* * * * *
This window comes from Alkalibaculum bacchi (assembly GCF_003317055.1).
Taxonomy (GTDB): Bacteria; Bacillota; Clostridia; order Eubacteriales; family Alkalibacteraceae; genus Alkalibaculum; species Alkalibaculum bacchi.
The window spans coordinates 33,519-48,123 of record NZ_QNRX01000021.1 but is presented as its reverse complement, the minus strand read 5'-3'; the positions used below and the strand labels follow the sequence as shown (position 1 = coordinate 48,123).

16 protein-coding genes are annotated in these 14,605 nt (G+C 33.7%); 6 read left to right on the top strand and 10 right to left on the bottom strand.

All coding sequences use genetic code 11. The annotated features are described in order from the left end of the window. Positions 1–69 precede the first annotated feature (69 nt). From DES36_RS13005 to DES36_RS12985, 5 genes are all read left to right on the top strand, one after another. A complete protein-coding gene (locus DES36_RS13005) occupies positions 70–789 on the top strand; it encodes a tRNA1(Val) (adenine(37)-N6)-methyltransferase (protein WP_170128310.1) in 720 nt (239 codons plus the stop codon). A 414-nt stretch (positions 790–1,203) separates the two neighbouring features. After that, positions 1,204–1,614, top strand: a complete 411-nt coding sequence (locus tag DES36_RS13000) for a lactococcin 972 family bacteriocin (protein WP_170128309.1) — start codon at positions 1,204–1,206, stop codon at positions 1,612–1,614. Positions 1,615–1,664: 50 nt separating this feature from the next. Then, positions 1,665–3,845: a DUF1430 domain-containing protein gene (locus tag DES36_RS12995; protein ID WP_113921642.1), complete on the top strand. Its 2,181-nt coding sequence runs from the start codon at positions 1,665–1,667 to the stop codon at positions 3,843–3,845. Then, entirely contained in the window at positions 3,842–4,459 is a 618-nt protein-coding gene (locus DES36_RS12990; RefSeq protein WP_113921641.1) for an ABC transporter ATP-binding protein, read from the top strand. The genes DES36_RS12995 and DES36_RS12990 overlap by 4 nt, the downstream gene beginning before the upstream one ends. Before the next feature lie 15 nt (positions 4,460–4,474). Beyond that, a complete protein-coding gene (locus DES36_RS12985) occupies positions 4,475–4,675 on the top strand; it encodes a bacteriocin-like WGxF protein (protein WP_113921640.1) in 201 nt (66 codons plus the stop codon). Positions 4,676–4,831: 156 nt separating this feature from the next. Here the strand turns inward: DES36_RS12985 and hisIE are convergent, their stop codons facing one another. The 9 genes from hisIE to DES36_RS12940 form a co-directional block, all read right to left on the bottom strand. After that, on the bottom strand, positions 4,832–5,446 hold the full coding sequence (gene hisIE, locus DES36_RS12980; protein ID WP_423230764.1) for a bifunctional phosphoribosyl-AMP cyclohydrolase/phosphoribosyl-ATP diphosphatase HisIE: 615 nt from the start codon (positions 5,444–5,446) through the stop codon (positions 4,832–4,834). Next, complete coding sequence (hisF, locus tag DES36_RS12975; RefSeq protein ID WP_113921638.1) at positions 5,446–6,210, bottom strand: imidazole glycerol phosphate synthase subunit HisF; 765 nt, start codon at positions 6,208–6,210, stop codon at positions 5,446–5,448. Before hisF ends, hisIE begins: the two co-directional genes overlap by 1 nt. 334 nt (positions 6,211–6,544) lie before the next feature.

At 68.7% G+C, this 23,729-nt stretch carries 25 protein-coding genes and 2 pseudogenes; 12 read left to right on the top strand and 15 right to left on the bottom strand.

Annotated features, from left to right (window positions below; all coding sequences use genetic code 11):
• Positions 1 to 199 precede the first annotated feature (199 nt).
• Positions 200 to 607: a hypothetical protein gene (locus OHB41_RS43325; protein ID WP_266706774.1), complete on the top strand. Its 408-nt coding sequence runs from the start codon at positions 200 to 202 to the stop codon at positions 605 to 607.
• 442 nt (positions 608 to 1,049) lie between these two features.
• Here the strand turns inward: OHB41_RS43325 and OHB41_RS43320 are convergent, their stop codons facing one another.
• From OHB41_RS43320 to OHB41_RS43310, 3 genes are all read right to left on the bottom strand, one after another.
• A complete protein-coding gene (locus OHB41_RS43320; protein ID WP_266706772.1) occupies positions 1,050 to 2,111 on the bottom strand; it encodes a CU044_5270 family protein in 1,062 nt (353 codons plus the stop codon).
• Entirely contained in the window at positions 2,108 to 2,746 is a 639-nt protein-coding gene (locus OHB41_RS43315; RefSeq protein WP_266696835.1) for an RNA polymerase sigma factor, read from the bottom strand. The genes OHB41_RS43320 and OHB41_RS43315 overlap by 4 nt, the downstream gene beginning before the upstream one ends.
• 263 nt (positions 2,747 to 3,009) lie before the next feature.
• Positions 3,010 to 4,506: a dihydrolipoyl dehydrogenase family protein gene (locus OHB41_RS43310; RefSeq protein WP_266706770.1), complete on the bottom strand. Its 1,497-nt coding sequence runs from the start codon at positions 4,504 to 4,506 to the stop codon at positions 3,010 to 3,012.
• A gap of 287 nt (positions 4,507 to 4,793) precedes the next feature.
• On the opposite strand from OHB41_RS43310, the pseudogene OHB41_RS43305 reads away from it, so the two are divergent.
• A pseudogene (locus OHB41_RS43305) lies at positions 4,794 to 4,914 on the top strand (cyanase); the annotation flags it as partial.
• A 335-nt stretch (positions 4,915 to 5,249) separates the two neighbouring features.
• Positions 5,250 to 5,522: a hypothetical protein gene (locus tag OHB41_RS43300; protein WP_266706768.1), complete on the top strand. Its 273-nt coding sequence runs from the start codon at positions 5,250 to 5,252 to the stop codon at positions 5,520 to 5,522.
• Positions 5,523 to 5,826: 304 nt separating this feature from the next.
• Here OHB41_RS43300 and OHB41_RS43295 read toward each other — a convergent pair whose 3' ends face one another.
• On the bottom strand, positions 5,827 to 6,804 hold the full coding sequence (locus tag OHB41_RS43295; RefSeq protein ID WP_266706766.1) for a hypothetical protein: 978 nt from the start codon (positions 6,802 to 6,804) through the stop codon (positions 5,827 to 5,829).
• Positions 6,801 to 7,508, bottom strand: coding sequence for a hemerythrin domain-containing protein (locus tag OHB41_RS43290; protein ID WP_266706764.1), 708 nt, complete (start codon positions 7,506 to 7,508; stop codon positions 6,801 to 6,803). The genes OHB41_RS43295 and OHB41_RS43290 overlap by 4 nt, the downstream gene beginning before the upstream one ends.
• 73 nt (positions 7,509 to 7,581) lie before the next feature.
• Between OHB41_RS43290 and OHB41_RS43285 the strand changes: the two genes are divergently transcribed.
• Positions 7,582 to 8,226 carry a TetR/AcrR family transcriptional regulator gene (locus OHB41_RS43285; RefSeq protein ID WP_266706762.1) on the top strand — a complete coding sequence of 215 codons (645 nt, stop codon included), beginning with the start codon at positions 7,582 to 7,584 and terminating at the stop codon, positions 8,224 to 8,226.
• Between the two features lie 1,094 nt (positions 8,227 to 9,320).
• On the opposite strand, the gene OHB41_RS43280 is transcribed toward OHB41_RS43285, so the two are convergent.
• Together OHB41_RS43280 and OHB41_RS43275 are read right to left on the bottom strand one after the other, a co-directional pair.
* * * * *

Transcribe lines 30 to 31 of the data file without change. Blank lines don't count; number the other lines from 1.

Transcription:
• On the opposite strand, the gene OHB41_RS43280 is transcribed toward OHB41_RS43285, so the two are convergent.
• Together OHB41_RS43280 and OHB41_RS43275 are read right to left on the bottom strand one after the other, a co-directional pair.